“No! No! It’s a fruit!” It’s the mid-afternoon in Los Angeles, and Ben Lee is passing on vital information to his five-year-old daughter, Goldie, who has arrived home from school with her first ever bit of homework. Lee is dispelling the myth that a tomato is a vegetable, as he justifies with a giggle, “It’s something you have to get out of the way early.”
A dedicated father and husband, Lee has reduced his activity in the music world in more recent years in order to focus on his family. Nevertheless, he always knew that he could never walk away from music entirely. As a matter of fact, he claims that it has made him want to pursue his love for music even more.
His tenth studio album, Love is the Great Rebellion, is set for release next month; and while it may seem as though it’s a back-to-basics Ben Lee album at first, he hopes fans will dig below surface value. They may, after all, be surprised by what they find.
Lee speaks here, openly and candidly, about the new record; as well as, among other things, its place in his discography, returning to the touring life in his just announced shows in June, and what being a father means to him.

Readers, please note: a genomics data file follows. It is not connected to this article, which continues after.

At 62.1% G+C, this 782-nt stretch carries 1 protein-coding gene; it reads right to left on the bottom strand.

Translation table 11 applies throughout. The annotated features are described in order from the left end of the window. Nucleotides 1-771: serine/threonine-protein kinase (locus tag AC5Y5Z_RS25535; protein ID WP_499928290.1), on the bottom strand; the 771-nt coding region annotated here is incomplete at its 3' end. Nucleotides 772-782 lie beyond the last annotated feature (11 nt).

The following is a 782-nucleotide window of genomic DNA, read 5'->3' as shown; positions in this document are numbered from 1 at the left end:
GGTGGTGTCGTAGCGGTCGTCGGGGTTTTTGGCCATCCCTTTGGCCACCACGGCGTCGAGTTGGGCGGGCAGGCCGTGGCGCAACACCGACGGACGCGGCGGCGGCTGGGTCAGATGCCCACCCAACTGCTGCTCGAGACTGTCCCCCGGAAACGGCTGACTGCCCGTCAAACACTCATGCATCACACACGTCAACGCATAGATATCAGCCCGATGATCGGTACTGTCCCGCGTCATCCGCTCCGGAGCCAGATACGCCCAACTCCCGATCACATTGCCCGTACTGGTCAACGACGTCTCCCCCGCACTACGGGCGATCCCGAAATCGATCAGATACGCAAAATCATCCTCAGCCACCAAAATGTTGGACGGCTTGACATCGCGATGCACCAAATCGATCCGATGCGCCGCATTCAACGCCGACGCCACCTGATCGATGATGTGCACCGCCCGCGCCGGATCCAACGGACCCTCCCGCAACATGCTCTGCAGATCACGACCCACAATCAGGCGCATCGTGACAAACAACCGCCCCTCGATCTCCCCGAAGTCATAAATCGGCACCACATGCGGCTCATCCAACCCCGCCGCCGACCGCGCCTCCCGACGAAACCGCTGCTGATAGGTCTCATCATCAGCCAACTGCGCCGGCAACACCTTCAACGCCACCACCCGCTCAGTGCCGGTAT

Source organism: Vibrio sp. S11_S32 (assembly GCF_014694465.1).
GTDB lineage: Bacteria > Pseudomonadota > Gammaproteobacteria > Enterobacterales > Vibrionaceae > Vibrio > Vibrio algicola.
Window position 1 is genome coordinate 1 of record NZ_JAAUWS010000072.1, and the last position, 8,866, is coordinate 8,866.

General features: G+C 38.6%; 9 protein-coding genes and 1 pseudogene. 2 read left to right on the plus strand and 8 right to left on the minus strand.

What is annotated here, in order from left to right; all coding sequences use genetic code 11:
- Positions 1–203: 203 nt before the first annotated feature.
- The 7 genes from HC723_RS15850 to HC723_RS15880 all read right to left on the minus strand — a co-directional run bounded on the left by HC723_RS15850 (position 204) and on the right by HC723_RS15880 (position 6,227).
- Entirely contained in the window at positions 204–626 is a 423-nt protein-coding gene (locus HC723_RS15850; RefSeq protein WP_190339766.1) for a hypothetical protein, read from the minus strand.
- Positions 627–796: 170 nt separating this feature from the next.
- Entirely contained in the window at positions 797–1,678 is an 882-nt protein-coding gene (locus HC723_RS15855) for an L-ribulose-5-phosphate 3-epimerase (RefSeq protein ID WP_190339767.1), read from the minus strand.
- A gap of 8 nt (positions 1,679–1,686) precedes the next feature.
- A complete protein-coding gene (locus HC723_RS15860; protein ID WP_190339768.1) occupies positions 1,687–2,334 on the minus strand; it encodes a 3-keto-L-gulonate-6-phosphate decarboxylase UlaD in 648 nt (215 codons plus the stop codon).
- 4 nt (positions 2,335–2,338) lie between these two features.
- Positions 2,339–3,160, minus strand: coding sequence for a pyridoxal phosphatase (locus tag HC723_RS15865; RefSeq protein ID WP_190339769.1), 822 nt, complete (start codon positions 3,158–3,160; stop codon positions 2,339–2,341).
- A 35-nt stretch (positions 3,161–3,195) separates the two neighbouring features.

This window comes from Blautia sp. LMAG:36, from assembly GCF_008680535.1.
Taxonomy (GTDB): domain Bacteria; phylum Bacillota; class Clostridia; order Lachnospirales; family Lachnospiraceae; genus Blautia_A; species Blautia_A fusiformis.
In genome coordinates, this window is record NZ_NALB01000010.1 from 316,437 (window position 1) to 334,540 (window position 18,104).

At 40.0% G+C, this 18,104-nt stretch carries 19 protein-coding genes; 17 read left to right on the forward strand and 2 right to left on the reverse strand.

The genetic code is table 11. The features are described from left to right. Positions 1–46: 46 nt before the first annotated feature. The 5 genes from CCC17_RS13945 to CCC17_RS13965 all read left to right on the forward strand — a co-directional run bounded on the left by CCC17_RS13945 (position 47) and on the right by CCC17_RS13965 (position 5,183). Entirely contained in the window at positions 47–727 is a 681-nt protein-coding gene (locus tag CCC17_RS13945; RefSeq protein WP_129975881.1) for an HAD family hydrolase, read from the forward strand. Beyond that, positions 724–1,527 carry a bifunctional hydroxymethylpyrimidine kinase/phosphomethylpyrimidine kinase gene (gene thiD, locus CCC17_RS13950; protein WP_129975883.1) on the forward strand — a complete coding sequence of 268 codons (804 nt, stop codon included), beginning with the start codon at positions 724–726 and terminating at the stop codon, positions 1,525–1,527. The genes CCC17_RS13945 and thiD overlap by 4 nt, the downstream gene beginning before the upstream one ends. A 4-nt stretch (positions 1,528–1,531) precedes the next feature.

Watch: Ben Lee – Gamble Everything For Love
Music Feeds: From what we know about Love is the Great Rebellion, this is an album that feels more like a quote-unquote “traditional” Ben Lee album. Your last album, Ayahuasca: Welcome to the Work, was potentially your most divisive release to date. Do you feel as though this new album is coming to terms with what you initially set out to do as a songwriter?
Ben Lee: Y’know, it’s funny. After Ayahuasca, I originally wanted to make an album that was even weirder. Then, when I started writing, all of these pop songs just came out. It came to a certain point where I realised I was heeding a call to re-explore something that people would associate with what Ben Lee. My brand, so to speak.
People have associations with you as an artist. I think, with this record, for whatever reason what was coming more naturally was what people would normally associate with me. That’s just on a sonic level, however.
Lyrically and conceptually, I feel like I’ve kept moving forward. There’s a lot of new territory on this record. There’s a lot of things that I want people to think about on this record. It’s just that the vessel that they arrive is more what they’ve come to expect from one of my albums.
MF: So what is it, exactly, that you’re dealing with on this album? What’s the conceptual driving force? Particularly in the last decade, it’s been a mix of romanticism and philosophy, your relationship with culture and your immediate relationship with those around you. Does that develop on this album?